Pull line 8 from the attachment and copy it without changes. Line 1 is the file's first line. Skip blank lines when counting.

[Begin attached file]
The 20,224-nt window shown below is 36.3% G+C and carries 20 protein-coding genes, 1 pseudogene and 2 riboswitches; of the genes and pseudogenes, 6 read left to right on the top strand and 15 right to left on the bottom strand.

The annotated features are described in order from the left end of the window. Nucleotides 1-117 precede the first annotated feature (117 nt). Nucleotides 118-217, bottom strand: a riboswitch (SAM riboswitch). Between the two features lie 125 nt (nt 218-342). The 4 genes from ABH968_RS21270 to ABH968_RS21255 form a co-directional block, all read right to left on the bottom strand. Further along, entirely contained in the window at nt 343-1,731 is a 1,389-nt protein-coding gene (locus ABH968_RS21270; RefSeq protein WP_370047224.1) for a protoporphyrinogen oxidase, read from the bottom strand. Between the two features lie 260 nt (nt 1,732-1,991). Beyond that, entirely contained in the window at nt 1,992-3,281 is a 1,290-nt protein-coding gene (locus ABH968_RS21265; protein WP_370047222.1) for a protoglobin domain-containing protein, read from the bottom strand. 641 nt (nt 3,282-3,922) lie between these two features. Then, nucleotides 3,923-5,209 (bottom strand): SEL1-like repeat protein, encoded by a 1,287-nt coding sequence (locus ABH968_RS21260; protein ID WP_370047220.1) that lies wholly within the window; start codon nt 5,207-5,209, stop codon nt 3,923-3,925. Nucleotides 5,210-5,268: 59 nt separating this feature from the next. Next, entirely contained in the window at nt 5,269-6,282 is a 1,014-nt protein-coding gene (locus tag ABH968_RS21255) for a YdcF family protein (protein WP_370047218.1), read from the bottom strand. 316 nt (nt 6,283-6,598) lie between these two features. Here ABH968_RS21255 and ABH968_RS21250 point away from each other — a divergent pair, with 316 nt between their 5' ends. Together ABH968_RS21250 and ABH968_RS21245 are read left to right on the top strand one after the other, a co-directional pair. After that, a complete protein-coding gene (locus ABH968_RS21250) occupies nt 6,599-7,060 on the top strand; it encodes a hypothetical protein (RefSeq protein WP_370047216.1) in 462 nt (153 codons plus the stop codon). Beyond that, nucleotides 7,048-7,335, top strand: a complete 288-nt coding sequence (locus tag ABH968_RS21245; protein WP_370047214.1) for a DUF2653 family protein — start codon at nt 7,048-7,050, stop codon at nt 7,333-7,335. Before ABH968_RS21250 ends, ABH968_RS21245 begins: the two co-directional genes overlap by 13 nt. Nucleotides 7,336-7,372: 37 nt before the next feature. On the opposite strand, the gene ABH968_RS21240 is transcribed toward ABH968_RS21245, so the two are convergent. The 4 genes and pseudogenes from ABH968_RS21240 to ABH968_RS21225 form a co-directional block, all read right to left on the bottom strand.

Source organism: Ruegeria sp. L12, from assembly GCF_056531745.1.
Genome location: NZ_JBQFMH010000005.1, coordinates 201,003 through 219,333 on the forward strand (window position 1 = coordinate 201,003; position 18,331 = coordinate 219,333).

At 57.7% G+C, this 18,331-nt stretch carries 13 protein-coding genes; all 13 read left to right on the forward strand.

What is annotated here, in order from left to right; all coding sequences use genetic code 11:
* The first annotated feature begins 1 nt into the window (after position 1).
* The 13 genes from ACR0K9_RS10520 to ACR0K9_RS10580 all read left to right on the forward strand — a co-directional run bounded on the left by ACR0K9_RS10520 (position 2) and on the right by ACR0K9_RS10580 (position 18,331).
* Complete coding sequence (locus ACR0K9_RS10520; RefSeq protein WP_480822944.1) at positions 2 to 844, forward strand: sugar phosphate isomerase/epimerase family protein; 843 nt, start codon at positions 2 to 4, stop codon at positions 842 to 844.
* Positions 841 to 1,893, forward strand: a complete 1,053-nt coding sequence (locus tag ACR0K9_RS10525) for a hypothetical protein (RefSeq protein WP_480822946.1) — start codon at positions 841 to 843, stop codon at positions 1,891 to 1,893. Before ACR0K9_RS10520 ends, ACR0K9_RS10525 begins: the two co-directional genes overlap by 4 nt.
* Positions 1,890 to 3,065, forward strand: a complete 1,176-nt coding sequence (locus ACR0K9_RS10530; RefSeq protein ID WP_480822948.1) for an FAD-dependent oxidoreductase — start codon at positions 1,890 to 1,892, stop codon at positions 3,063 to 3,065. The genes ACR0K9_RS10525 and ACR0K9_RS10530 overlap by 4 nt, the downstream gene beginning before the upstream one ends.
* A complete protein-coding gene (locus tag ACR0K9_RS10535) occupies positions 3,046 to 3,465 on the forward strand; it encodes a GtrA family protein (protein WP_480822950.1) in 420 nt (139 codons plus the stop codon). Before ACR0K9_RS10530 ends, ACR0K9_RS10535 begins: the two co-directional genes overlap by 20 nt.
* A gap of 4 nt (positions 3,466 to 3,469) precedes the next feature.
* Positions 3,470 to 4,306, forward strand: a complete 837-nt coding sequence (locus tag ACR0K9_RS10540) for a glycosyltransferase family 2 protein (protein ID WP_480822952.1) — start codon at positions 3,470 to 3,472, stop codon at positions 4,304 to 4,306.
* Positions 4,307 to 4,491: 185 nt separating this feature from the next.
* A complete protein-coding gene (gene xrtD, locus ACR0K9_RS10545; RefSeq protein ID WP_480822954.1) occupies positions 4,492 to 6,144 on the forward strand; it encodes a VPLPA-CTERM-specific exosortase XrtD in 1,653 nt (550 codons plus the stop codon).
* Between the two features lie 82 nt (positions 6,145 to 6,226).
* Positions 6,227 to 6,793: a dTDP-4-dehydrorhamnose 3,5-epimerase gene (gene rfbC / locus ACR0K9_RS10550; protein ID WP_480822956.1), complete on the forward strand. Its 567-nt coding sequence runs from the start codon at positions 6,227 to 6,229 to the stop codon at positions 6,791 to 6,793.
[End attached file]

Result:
* The 13 genes from ACR0K9_RS10520 to ACR0K9_RS10580 all read left to right on the forward strand — a co-directional run bounded on the left by ACR0K9_RS10520 (position 2) and on the right by ACR0K9_RS10580 (position 18,331).